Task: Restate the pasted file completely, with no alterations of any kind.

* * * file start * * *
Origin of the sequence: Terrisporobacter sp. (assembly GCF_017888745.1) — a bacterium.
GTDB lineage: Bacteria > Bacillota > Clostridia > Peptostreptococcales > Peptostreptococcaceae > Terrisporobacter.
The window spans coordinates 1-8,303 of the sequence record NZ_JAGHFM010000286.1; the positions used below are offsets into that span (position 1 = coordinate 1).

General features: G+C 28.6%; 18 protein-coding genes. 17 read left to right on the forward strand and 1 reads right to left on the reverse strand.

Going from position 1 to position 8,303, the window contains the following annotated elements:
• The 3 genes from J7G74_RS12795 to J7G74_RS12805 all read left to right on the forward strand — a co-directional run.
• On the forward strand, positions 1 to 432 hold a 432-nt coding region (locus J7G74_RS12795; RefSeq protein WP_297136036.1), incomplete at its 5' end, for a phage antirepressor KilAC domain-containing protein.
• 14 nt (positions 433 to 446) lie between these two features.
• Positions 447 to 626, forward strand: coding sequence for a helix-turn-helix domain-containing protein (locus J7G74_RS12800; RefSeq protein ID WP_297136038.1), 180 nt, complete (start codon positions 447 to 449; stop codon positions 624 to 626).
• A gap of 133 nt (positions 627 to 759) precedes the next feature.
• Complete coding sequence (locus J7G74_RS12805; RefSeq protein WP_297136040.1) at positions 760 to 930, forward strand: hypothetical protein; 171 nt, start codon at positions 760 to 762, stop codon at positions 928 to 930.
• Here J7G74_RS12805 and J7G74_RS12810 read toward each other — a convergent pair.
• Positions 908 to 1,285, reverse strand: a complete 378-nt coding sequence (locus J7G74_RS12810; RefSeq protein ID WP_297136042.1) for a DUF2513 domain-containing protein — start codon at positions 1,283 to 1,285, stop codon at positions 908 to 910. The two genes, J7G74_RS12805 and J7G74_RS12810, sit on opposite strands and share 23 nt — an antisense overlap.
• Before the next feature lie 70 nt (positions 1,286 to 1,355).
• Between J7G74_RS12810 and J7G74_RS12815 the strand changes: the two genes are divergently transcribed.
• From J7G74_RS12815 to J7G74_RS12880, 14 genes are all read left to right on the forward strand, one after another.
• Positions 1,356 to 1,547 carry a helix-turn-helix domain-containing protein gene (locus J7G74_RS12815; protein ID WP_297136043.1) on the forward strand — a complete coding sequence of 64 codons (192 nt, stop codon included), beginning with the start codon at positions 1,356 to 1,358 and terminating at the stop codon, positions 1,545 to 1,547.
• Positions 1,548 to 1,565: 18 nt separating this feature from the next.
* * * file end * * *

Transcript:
Origin of the sequence: Terrisporobacter sp. (assembly GCF_017888745.1) — a bacterium.
GTDB lineage: Bacteria > Bacillota > Clostridia > Peptostreptococcales > Peptostreptococcaceae > Terrisporobacter.
The window spans coordinates 1-8,303 of the sequence record NZ_JAGHFM010000286.1; the positions used below are offsets into that span (position 1 = coordinate 1).

General features: G+C 28.6%; 18 protein-coding genes. 17 read left to right on the forward strand and 1 reads right to left on the reverse strand.

Going from position 1 to position 8,303, the window contains the following annotated elements:
• The 3 genes from J7G74_RS12795 to J7G74_RS12805 all read left to right on the forward strand — a co-directional run.
• On the forward strand, positions 1 to 432 hold a 432-nt coding region (locus J7G74_RS12795; RefSeq protein WP_297136036.1), incomplete at its 5' end, for a phage antirepressor KilAC domain-containing protein.
• 14 nt (positions 433 to 446) lie between these two features.
• Positions 447 to 626, forward strand: coding sequence for a helix-turn-helix domain-containing protein (locus J7G74_RS12800; RefSeq protein ID WP_297136038.1), 180 nt, complete (start codon positions 447 to 449; stop codon positions 624 to 626).
• A gap of 133 nt (positions 627 to 759) precedes the next feature.
• Complete coding sequence (locus J7G74_RS12805; RefSeq protein WP_297136040.1) at positions 760 to 930, forward strand: hypothetical protein; 171 nt, start codon at positions 760 to 762, stop codon at positions 928 to 930.
• Here J7G74_RS12805 and J7G74_RS12810 read toward each other — a convergent pair.
• Positions 908 to 1,285, reverse strand: a complete 378-nt coding sequence (locus J7G74_RS12810; RefSeq protein ID WP_297136042.1) for a DUF2513 domain-containing protein — start codon at positions 1,283 to 1,285, stop codon at positions 908 to 910. The two genes, J7G74_RS12805 and J7G74_RS12810, sit on opposite strands and share 23 nt — an antisense overlap.
• Before the next feature lie 70 nt (positions 1,286 to 1,355).
• Between J7G74_RS12810 and J7G74_RS12815 the strand changes: the two genes are divergently transcribed.
• From J7G74_RS12815 to J7G74_RS12880, 14 genes are all read left to right on the forward strand, one after another.
• Positions 1,356 to 1,547 carry a helix-turn-helix domain-containing protein gene (locus J7G74_RS12815; protein ID WP_297136043.1) on the forward strand — a complete coding sequence of 64 codons (192 nt, stop codon included), beginning with the start codon at positions 1,356 to 1,358 and terminating at the stop codon, positions 1,545 to 1,547.
• Positions 1,548 to 1,565: 18 nt separating this feature from the next.